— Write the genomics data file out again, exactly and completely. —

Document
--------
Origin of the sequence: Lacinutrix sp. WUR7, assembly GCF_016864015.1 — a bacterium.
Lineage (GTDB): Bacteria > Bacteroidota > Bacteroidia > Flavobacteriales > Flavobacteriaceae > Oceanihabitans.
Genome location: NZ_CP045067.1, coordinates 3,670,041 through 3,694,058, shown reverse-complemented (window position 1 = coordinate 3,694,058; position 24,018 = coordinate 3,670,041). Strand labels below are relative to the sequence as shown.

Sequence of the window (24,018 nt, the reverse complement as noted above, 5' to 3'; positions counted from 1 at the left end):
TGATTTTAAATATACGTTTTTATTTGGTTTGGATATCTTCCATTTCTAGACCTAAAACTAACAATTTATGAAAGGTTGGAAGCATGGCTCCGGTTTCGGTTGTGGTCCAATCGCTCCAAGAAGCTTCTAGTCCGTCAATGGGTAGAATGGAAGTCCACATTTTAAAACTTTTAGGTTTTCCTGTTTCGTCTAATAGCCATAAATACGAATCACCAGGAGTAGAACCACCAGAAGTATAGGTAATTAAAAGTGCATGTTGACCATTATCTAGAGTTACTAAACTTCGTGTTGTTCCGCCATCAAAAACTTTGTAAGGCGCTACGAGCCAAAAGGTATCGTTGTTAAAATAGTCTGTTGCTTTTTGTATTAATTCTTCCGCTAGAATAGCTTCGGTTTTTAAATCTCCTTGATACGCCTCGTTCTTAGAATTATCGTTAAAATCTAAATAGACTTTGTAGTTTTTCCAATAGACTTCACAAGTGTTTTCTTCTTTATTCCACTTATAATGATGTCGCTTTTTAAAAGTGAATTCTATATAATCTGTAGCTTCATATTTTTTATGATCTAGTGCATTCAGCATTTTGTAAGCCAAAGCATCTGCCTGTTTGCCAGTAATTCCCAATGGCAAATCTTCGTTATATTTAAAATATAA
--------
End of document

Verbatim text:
Origin of the sequence: Lacinutrix sp. WUR7, assembly GCF_016864015.1 — a bacterium.
Lineage (GTDB): Bacteria > Bacteroidota > Bacteroidia > Flavobacteriales > Flavobacteriaceae > Oceanihabitans.
Genome location: NZ_CP045067.1, coordinates 3,670,041 through 3,694,058, shown reverse-complemented (window position 1 = coordinate 3,694,058; position 24,018 = coordinate 3,670,041). Strand labels below are relative to the sequence as shown.

Sequence of the window (24,018 nt, the reverse complement as noted above, 5' to 3'; positions counted from 1 at the left end):
TGATTTTAAATATACGTTTTTATTTGGTTTGGATATCTTCCATTTCTAGACCTAAAACTAACAATTTATGAAAGGTTGGAAGCATGGCTCCGGTTTCGGTTGTGGTCCAATCGCTCCAAGAAGCTTCTAGTCCGTCAATGGGTAGAATGGAAGTCCACATTTTAAAACTTTTAGGTTTTCCTGTTTCGTCTAATAGCCATAAATACGAATCACCAGGAGTAGAACCACCAGAAGTATAGGTAATTAAAAGTGCATGTTGACCATTATCTAGAGTTACTAAACTTCGTGTTGTTCCGCCATCAAAAACTTTGTAAGGCGCTACGAGCCAAAAGGTATCGTTGTTAAAATAGTCTGTTGCTTTTTGTATTAATTCTTCCGCTAGAATAGCTTCGGTTTTTAAATCTCCTTGATACGCCTCGTTCTTAGAATTATCGTTAAAATCTAAATAGACTTTGTAGTTTTTCCAATAGACTTCACAAGTGTTTTCTTCTTTATTCCACTTATAATGATGTCGCTTTTTAAAAGTGAATTCTATATAATCTGTAGCTTCATATTTTTTATGATCTAGTGCATTCAGCATTTTGTAAGCCAAAGCATCTGCCTGTTTGCCAGTAATTCCCAATGGCAAATCTTCGTTATATTTAAAATATAA